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IFC Credit Corp. v. Tissue Products Technology Corp.

March 31, 2009

IFC CREDIT CORPORATION, PLAINTIFF,
v.
TISSUE PRODUCTS TECHNOLOGY CORPORATION, ET AL., DEFENDANTS.



The opinion of the court was delivered by: Robert M. Dow, Jr. United States District Judge

Judge Robert M. Dow, Jr.

MEMORANDUM OPINION AND ORDER

This matter is before the Court on three motions for summary judgment, filed by Plaintiff IFC Credit Corporation [51], Defendants Eco-Fibre, Inc. and Oconto Falls Tissue, Inc. [69], and Defendant Spirit Construction Services, Inc. [73], as well as a motion to strike [82] filed by Plaintiff IFC. For the following reasons, the Court grants Defendants' motions for summary judgment [69 and 73] and denies Plaintiff's motion for summary judgment [51] as well as Plaintiff's motion to strike [82].

I. Motion to Strike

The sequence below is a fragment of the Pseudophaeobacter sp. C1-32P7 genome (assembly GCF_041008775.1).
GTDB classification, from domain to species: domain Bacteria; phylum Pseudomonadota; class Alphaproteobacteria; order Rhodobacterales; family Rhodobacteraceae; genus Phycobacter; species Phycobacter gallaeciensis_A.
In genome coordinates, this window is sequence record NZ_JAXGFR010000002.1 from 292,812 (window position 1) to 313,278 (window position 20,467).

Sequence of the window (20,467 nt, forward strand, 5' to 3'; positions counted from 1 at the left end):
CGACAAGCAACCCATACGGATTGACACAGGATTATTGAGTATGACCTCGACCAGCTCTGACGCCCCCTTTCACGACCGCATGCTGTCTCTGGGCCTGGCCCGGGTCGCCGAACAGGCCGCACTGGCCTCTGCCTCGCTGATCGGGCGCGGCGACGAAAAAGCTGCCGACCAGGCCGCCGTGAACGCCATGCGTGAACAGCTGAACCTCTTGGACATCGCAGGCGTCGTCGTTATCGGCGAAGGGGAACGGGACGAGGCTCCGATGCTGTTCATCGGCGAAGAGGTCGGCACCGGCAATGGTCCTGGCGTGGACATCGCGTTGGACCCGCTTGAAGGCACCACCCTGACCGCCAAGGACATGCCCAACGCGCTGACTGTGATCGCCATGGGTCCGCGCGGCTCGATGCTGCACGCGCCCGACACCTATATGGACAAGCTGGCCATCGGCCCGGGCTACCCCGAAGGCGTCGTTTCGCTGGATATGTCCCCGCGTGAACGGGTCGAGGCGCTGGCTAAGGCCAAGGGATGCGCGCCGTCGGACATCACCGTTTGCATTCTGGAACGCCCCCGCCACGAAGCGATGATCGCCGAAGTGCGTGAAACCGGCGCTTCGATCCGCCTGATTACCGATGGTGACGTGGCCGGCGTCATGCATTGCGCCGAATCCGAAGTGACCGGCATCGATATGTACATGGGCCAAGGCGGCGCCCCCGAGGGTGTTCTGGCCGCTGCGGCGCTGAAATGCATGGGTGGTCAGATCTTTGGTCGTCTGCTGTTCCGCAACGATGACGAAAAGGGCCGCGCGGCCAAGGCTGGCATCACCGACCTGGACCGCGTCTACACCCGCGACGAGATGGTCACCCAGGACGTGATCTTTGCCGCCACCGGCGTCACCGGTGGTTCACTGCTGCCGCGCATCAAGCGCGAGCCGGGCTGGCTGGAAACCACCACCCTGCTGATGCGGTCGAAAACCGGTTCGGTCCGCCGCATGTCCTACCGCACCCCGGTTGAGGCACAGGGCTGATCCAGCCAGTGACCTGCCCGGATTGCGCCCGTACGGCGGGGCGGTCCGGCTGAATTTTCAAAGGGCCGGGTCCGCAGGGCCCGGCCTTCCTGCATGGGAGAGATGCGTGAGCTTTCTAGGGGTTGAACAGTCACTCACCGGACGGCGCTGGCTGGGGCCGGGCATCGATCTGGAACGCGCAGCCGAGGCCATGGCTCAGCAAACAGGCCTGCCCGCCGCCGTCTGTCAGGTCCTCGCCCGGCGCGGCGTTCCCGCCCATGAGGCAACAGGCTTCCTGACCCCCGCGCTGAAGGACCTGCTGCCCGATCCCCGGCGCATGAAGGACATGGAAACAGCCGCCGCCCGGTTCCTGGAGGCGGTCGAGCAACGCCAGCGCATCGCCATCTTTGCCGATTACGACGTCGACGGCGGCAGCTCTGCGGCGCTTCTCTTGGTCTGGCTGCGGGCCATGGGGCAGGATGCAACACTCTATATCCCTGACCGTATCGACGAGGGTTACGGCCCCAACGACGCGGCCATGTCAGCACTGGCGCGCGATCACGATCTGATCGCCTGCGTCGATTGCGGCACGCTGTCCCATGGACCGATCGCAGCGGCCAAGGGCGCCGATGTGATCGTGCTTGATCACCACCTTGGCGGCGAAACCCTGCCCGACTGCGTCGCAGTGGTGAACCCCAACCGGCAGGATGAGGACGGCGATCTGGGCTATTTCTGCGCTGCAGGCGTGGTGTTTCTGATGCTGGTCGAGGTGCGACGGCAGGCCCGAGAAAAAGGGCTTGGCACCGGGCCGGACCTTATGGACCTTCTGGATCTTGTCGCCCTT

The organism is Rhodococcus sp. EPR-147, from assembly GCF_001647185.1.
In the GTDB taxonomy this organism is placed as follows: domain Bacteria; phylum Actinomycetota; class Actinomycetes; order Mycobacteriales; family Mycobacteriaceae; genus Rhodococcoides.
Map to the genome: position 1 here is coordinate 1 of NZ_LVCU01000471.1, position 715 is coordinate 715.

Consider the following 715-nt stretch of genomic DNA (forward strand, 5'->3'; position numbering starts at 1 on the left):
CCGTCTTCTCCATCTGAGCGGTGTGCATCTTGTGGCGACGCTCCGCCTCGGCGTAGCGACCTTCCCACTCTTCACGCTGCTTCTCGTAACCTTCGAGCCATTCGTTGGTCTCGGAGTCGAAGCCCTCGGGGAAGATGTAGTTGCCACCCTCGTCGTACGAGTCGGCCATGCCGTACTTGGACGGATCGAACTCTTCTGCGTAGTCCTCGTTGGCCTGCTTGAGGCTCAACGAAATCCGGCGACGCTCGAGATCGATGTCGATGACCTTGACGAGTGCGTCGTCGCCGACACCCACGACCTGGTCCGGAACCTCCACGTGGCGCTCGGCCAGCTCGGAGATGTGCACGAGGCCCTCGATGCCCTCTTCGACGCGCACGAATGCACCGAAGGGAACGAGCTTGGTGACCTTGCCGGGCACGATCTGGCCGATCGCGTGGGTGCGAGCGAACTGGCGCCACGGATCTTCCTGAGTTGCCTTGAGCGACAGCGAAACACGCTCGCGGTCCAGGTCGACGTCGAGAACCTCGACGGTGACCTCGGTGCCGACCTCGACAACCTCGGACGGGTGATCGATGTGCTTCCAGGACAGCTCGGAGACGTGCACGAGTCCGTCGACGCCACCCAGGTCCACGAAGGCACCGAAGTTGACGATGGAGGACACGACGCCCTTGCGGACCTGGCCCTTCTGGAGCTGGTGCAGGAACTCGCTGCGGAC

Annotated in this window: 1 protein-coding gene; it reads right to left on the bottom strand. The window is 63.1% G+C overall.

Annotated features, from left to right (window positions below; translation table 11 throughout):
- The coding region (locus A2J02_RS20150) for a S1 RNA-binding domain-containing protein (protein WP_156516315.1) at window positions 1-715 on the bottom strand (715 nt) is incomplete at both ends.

A party that wishes to argue that portions of an opposing party's statement of facts contain errors or are inadmissible on evidentiary grounds may file a motion to strike those portions of the statement. Goltz v. University of Notre Dame du Lac, 177 F.R.D. 638, 640 (N.D. Ind. 1997). "Pleadings that do not conform with the local rules may be stricken at the discretion of the court." Id. at 640 (citing Bell, Boyd & Lloyd v. Tapy, 896 F.2d 1101, 1103 (7th Cir. 1990)); Pfeil v. Rogers, 757 F.2d 850, 858 (7th Cir. 1985); Graham v. Security Sav. & Loan, 125 F.R.D. 687, 688-89 (N.D. Ind. 1989), aff'd, 914 F.2d 909 (7th Cir. 1990)). Indeed, it is the function of the Court, with or without a motion to strike, to review carefully both statements of material facts and statements of genuine issues and the headings contained therein and to eliminate from consideration any argument, conclusions, and assertions that are unsupported by the documented evidence of record offered in support of the statement. See, e.g., Sullivan v. Henry Smid Plumbing & Heating Co., Inc., 2006 WL 980740, *2 n.2 (N.D. Ill. Apr. 10, 2006); Tibbetts v. RadioShack Corp., 2004 WL 2203418, at *16 (N.D. Ill. Sept. 29, 2004); Rosado v. Taylor, 324 F. Supp. 2d 917, 920 n.1 (N.D. Ind. 2004). The Court is capable of redacting the statement of facts and disregarding interpretation or analysis of the facts, or unfounded assertions of fact found in the statement. The Court's scrutiny of material statements of facts applies equally to the party seeking summary judgment and the party opposing it.